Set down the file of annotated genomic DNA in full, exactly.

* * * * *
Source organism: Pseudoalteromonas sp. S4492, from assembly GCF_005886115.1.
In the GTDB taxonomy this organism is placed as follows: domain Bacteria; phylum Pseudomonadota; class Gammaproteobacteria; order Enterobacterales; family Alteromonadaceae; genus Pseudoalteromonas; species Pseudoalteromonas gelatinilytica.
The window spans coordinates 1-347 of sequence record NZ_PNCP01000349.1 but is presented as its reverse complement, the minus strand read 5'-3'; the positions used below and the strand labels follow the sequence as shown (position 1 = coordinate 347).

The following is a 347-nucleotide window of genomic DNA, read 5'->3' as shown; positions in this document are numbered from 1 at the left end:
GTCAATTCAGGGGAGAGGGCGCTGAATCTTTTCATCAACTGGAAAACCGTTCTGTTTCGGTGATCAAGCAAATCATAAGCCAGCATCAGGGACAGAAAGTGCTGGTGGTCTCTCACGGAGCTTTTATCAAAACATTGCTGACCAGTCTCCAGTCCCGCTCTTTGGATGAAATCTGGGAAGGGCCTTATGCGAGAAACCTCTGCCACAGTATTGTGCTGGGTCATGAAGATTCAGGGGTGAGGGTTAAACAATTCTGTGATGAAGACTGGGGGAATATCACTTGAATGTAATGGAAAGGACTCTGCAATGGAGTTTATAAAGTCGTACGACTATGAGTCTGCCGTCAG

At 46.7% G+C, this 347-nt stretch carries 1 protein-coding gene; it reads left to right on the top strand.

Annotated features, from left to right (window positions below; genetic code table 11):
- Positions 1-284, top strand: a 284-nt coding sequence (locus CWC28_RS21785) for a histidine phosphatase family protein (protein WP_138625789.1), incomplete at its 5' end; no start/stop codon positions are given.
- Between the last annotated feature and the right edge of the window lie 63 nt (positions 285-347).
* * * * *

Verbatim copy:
Source organism: Pseudoalteromonas sp. S4492, from assembly GCF_005886115.1.
In the GTDB taxonomy this organism is placed as follows: domain Bacteria; phylum Pseudomonadota; class Gammaproteobacteria; order Enterobacterales; family Alteromonadaceae; genus Pseudoalteromonas; species Pseudoalteromonas gelatinilytica.
The window spans coordinates 1-347 of sequence record NZ_PNCP01000349.1 but is presented as its reverse complement, the minus strand read 5'-3'; the positions used below and the strand labels follow the sequence as shown (position 1 = coordinate 347).

The following is a 347-nucleotide window of genomic DNA, read 5'->3' as shown; positions in this document are numbered from 1 at the left end:
GTCAATTCAGGGGAGAGGGCGCTGAATCTTTTCATCAACTGGAAAACCGTTCTGTTTCGGTGATCAAGCAAATCATAAGCCAGCATCAGGGACAGAAAGTGCTGGTGGTCTCTCACGGAGCTTTTATCAAAACATTGCTGACCAGTCTCCAGTCCCGCTCTTTGGATGAAATCTGGGAAGGGCCTTATGCGAGAAACCTCTGCCACAGTATTGTGCTGGGTCATGAAGATTCAGGGGTGAGGGTTAAACAATTCTGTGATGAAGACTGGGGGAATATCACTTGAATGTAATGGAAAGGACTCTGCAATGGAGTTTATAAAGTCGTACGACTATGAGTCTGCCGTCAG

At 46.7% G+C, this 347-nt stretch carries 1 protein-coding gene; it reads left to right on the top strand.

Annotated features, from left to right (window positions below; genetic code table 11):
- Positions 1-284, top strand: a 284-nt coding sequence (locus CWC28_RS21785) for a histidine phosphatase family protein (protein WP_138625789.1), incomplete at its 5' end; no start/stop codon positions are given.
- Between the last annotated feature and the right edge of the window lie 63 nt (positions 285-347).